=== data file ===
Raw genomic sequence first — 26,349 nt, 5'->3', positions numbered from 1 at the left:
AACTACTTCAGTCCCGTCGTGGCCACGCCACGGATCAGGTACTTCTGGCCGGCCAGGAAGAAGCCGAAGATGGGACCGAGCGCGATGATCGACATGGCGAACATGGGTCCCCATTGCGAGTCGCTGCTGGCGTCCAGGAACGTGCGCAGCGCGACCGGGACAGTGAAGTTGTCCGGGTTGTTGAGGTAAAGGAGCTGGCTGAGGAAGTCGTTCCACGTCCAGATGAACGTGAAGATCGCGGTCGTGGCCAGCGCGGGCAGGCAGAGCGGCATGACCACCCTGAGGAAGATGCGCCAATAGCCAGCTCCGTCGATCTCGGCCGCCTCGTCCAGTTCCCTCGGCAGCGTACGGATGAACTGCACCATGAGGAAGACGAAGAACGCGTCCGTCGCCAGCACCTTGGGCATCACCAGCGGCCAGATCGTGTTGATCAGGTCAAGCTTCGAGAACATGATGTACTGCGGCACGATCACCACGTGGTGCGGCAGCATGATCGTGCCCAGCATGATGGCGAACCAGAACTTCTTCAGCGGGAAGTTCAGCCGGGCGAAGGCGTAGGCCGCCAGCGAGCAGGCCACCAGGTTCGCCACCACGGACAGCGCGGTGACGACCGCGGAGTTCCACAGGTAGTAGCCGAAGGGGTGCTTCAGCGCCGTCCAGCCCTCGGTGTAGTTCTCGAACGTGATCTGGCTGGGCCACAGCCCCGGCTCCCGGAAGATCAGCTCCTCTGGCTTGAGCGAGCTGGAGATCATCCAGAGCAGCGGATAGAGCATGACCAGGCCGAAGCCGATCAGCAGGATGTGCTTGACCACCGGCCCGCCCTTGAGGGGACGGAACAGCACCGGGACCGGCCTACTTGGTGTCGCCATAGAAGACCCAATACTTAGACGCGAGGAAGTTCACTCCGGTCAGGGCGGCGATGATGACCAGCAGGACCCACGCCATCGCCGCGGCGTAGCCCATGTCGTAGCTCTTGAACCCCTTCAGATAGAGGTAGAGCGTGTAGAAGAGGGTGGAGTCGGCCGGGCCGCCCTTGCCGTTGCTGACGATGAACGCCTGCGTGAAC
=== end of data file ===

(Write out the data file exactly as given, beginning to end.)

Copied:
Raw genomic sequence first — 26,349 nt, 5'->3', positions numbered from 1 at the left:
AACTACTTCAGTCCCGTCGTGGCCACGCCACGGATCAGGTACTTCTGGCCGGCCAGGAAGAAGCCGAAGATGGGACCGAGCGCGATGATCGACATGGCGAACATGGGTCCCCATTGCGAGTCGCTGCTGGCGTCCAGGAACGTGCGCAGCGCGACCGGGACAGTGAAGTTGTCCGGGTTGTTGAGGTAAAGGAGCTGGCTGAGGAAGTCGTTCCACGTCCAGATGAACGTGAAGATCGCGGTCGTGGCCAGCGCGGGCAGGCAGAGCGGCATGACCACCCTGAGGAAGATGCGCCAATAGCCAGCTCCGTCGATCTCGGCCGCCTCGTCCAGTTCCCTCGGCAGCGTACGGATGAACTGCACCATGAGGAAGACGAAGAACGCGTCCGTCGCCAGCACCTTGGGCATCACCAGCGGCCAGATCGTGTTGATCAGGTCAAGCTTCGAGAACATGATGTACTGCGGCACGATCACCACGTGGTGCGGCAGCATGATCGTGCCCAGCATGATGGCGAACCAGAACTTCTTCAGCGGGAAGTTCAGCCGGGCGAAGGCGTAGGCCGCCAGCGAGCAGGCCACCAGGTTCGCCACCACGGACAGCGCGGTGACGACCGCGGAGTTCCACAGGTAGTAGCCGAAGGGGTGCTTCAGCGCCGTCCAGCCCTCGGTGTAGTTCTCGAACGTGATCTGGCTGGGCCACAGCCCCGGCTCCCGGAAGATCAGCTCCTCTGGCTTGAGCGAGCTGGAGATCATCCAGAGCAGCGGATAGAGCATGACCAGGCCGAAGCCGATCAGCAGGATGTGCTTGACCACCGGCCCGCCCTTGAGGGGACGGAACAGCACCGGGACCGGCCTACTTGGTGTCGCCATAGAAGACCCAATACTTAGACGCGAGGAAGTTCACTCCGGTCAGGGCGGCGATGATGACCAGCAGGACCCACGCCATCGCCGCGGCGTAGCCCATGTCGTAGCTCTTGAACCCCTTCAGATAGAGGTAGAGCGTGTAGAAGAGGGTGGAGTCGGCCGGGCCGCCCTTGCCGTTGCTGACGATGAACGCCTGCGTGAAC